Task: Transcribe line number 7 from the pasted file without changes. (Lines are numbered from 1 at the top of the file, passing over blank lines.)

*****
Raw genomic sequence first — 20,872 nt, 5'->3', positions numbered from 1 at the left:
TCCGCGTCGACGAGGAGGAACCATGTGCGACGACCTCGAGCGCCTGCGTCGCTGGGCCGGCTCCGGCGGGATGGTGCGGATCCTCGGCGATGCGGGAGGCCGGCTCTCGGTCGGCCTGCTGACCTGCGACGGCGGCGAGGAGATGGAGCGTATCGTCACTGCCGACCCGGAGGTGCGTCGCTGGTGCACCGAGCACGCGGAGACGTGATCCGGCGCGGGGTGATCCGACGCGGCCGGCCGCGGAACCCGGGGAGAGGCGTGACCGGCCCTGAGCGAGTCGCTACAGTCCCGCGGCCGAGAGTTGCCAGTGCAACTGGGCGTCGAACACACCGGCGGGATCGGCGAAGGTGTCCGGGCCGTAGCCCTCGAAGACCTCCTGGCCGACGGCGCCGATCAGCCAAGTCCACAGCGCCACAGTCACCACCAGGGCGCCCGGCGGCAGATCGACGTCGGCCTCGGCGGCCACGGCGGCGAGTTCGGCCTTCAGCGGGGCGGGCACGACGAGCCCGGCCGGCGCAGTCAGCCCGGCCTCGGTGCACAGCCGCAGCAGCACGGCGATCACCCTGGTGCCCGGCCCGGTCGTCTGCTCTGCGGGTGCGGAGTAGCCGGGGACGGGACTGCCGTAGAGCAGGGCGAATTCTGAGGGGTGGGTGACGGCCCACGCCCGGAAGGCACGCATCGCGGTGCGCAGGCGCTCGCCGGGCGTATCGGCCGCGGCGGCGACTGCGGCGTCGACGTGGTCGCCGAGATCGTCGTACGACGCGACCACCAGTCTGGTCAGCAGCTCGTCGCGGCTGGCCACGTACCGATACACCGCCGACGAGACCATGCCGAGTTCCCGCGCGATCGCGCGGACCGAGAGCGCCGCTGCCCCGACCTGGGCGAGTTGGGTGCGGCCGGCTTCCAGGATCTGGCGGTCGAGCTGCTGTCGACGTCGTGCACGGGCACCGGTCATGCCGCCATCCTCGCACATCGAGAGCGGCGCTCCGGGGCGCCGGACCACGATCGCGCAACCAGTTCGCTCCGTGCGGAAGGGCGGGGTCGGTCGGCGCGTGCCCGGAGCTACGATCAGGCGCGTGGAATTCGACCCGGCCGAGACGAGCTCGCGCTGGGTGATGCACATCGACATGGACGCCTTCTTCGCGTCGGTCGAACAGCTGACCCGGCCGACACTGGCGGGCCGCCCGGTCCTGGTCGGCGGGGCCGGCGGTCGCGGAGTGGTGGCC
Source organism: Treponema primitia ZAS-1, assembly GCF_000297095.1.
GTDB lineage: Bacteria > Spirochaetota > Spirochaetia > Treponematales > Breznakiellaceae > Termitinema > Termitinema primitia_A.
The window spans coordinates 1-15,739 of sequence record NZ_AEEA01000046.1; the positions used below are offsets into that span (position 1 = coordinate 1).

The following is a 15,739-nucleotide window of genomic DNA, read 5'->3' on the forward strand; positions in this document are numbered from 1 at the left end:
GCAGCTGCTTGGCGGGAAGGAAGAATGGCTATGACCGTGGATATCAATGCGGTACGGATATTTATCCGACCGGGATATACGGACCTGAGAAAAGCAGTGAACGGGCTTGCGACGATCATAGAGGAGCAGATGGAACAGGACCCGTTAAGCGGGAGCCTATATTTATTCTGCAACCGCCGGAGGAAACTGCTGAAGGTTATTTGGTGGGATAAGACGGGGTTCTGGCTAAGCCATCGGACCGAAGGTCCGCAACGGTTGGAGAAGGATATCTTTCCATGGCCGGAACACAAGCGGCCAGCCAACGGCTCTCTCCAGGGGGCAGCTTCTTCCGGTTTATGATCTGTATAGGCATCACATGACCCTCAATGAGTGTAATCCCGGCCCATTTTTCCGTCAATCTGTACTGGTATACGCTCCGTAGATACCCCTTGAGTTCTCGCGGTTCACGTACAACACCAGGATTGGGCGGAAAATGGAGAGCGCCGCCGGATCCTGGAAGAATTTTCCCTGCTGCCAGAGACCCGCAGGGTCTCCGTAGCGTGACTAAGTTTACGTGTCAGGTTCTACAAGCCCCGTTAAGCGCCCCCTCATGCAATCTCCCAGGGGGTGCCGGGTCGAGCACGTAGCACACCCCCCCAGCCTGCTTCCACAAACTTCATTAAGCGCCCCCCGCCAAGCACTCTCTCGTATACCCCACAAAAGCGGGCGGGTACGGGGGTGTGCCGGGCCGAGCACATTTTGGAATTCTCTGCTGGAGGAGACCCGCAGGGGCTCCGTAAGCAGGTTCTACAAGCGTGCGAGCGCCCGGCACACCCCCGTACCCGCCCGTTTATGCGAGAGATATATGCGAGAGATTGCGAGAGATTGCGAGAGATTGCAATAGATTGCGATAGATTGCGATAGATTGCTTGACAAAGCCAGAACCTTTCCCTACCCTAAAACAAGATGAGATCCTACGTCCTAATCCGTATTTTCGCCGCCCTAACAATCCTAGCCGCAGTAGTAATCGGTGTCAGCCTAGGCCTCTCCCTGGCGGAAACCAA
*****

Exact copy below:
GCAGCTGCTTGGCGGGAAGGAAGAATGGCTATGACCGTGGATATCAATGCGGTACGGATATTTATCCGACCGGGATATACGGACCTGAGAAAAGCAGTGAACGGGCTTGCGACGATCATAGAGGAGCAGATGGAACAGGACCCGTTAAGCGGGAGCCTATATTTATTCTGCAACCGCCGGAGGAAACTGCTGAAGGTTATTTGGTGGGATAAGACGGGGTTCTGGCTAAGCCATCGGACCGAAGGTCCGCAACGGTTGGAGAAGGATATCTTTCCATGGCCGGAACACAAGCGGCCAGCCAACGGCTCTCTCCAGGGGGCAGCTTCTTCCGGTTTATGATCTGTATAGGCATCACATGACCCTCAATGAGTGTAATCCCGGCCCATTTTTCCGTCAATCTGTACTGGTATACGCTCCGTAGATACCCCTTGAGTTCTCGCGGTTCACGTACAACACCAGGATTGGGCGGAAAATGGAGAGCGCCGCCGGATCCTGGAAGAATTTTCCCTGCTGCCAGAGACCCGCAGGGTCTCCGTAGCGTGACTAAGTTTACGTGTCAGGTTCTACAAGCCCCGTTAAGCGCCCCCTCATGCAATCTCCCAGGGGGTGCCGGGTCGAGCACGTAGCACACCCCCCCAGCCTGCTTCCACAAACTTCATTAAGCGCCCCCCGCCAAGCACTCTCTCGTATACCCCACAAAAGCGGGCGGGTACGGGGGTGTGCCGGGCCGAGCACATTTTGGAATTCTCTGCTGGAGGAGACCCGCAGGGGCTCCGTAAGCAGGTTCTACAAGCGTGCGAGCGCCCGGCACACCCCCGTACCCGCCCGTTTATGCGAGAGATATATGCGAGAGATTGCGAGAGATTGCGAGAGATTGCAATAGATTGCGATAGATTGCGATAGATTGCTTGACAAAGCCAGAACCTTTCCCTACCCTAAAACAAGATGAGATCCTACGTCCTAATCCGTATTTTCGCCGCCCTAACAATCCTAGCCGCAGTAGTAATCGGTGTCAGCCTAGGCCTCTCCCTGGCGGAAACCAA